Households lost trillions in wealth in the last three months of 2018, most recent data from the Federal Reserve show. These losses starkly illustrate the risks that people face when they need to make retirement and savings decisions mainly on their own .
Many people save for retirement with mutual funds and retirement savings accounts which are fraught with pitfalls. People need to make a variety of consequential decisions, often without having the necessary information and resources. They then end up with too much risk, as a rather large drop in household wealth at the end of 2018 highlighted.
Investing in financial assets for retirement in retirement accounts such as 401(k)s and IRAs is fraught with risks. The main challenge is to manage one’s own money amid the ups and downs of the stock market. People can incur too much and too little risks and lose money both ways . For one, those who save in retirement accounts regularly forget to rebalance their accounts to match their exposure to the market to what they actually want. Say somebody wants to have half of their savings in stocks, typically invested through mutual funds. They then would put $20,000 of a hypothetical balance of $40,000, for instance, into a stock market mutual fund and the other half into a bond fund, when they start. If the stock market does better than the bond fund, over time people will actually have more than 50% of their money in stocks. The risk here is that, when the market tumbles, people will have too much risk for their own taste and they will lose more than they are comfortable with. Such unwanted losses can then lead people to go in the opposite direction and invest too little in the stock market and hold more cash, which means that their money is not earning enough in returns for their retirement. People’s savings will not grow fast enough because first they lose more than they wanted to in the stock market and then they invest with too little risk as they become more worried about losing money in the market.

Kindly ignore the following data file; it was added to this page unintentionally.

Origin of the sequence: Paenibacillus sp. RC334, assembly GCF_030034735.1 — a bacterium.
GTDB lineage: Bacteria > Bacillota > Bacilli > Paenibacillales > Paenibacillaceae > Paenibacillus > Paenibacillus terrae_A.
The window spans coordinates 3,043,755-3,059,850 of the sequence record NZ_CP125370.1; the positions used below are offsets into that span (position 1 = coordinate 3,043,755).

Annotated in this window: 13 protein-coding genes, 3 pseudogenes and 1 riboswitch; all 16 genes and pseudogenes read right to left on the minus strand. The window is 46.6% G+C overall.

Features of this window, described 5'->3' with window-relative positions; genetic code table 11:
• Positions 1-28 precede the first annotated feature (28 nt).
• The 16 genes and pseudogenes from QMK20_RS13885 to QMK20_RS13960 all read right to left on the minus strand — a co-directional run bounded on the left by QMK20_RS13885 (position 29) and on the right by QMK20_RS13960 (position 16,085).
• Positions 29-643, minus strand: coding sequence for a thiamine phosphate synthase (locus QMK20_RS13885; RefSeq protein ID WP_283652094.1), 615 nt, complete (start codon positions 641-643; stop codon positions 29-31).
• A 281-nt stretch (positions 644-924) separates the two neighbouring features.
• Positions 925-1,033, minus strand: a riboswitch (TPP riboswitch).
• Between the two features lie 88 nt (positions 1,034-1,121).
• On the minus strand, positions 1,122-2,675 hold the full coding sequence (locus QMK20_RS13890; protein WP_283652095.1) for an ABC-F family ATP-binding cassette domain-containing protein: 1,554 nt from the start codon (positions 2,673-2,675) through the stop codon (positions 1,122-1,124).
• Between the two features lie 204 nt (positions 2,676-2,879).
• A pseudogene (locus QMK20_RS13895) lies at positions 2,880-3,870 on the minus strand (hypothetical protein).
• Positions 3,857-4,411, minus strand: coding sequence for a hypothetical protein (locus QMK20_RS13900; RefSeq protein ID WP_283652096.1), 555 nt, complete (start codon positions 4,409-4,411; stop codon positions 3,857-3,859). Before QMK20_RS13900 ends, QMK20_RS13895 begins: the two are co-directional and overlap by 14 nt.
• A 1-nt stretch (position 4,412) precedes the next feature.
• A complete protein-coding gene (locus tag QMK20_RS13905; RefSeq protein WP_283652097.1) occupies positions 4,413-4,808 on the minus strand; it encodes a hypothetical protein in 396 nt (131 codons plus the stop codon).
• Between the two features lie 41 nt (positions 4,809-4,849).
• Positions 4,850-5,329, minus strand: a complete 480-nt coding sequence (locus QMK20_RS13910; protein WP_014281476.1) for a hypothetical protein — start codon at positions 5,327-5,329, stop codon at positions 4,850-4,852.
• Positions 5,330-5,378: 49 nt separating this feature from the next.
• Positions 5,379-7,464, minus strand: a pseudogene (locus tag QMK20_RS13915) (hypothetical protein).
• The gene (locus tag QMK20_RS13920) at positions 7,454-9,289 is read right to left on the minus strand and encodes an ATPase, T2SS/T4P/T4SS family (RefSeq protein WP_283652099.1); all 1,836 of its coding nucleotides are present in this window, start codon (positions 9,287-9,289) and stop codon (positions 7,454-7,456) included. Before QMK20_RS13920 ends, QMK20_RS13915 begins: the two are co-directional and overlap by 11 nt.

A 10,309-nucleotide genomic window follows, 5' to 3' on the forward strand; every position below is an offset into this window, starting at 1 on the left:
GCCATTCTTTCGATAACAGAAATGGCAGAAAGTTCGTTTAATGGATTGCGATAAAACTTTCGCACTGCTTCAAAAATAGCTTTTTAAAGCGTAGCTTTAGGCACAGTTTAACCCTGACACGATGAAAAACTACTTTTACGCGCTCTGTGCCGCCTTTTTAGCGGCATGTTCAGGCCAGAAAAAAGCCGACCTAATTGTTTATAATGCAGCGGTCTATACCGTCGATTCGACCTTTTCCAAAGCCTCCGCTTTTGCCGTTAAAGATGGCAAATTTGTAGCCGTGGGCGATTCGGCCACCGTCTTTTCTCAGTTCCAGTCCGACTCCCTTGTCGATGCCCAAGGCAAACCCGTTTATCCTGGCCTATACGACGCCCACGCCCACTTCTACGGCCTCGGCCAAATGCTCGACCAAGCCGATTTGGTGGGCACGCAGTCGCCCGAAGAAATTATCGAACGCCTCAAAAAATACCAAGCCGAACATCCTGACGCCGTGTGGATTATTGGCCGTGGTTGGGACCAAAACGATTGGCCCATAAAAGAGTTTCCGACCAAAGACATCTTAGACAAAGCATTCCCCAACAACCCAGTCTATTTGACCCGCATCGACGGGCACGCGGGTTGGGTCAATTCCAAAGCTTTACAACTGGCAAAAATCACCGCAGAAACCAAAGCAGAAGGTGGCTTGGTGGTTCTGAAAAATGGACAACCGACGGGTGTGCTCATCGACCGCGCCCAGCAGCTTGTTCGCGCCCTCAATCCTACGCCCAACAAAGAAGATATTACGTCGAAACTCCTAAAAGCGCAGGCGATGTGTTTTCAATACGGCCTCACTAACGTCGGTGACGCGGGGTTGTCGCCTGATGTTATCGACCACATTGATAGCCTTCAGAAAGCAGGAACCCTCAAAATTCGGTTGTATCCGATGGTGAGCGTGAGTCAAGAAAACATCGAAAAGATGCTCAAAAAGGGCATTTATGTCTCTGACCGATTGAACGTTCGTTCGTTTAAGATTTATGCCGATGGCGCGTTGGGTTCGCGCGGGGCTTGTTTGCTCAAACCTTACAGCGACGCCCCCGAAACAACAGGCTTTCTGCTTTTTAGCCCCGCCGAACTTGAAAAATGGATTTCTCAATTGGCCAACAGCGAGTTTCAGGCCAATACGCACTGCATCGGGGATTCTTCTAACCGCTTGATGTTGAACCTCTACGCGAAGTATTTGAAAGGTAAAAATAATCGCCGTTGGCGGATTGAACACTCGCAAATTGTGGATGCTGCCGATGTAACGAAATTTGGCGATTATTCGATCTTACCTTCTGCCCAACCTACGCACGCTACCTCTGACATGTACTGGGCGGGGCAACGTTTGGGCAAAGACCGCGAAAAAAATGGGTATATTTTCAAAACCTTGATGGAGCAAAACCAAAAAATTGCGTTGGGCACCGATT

The most recent three month period highlighted that risk as the share of financial assets invested in stocks fell to 23.8% in December 2018 from 26.3% in September 2018. This meant a loss of $4.4 trillion in just three months. In all likelihood, people incurred more financial risk than they probably were comfortable with during the market upswing that preceded the downturn.
The data also show that, yet again, when people lose money in the stock market, they will move into safer investments such as checking accounts and money market mutual funds that pay little interest. Since the early 1970s, people have moved gradually back into the stock market, often foregoing cheap buying opportunities. The result then are lower-than-expected returns on their investments. And retirement income grows also more slowly than would be possible with other investment strategies.
Household financial data show that people can face massive risks when they need to make long-term financial decisions on their own. Right now, a significant number of people have built up a lot of financial risk in their savings, especially their retirement accounts, which makes them particularly vulnerable to the kind of sharp drops the market experienced in the past three months of 2018.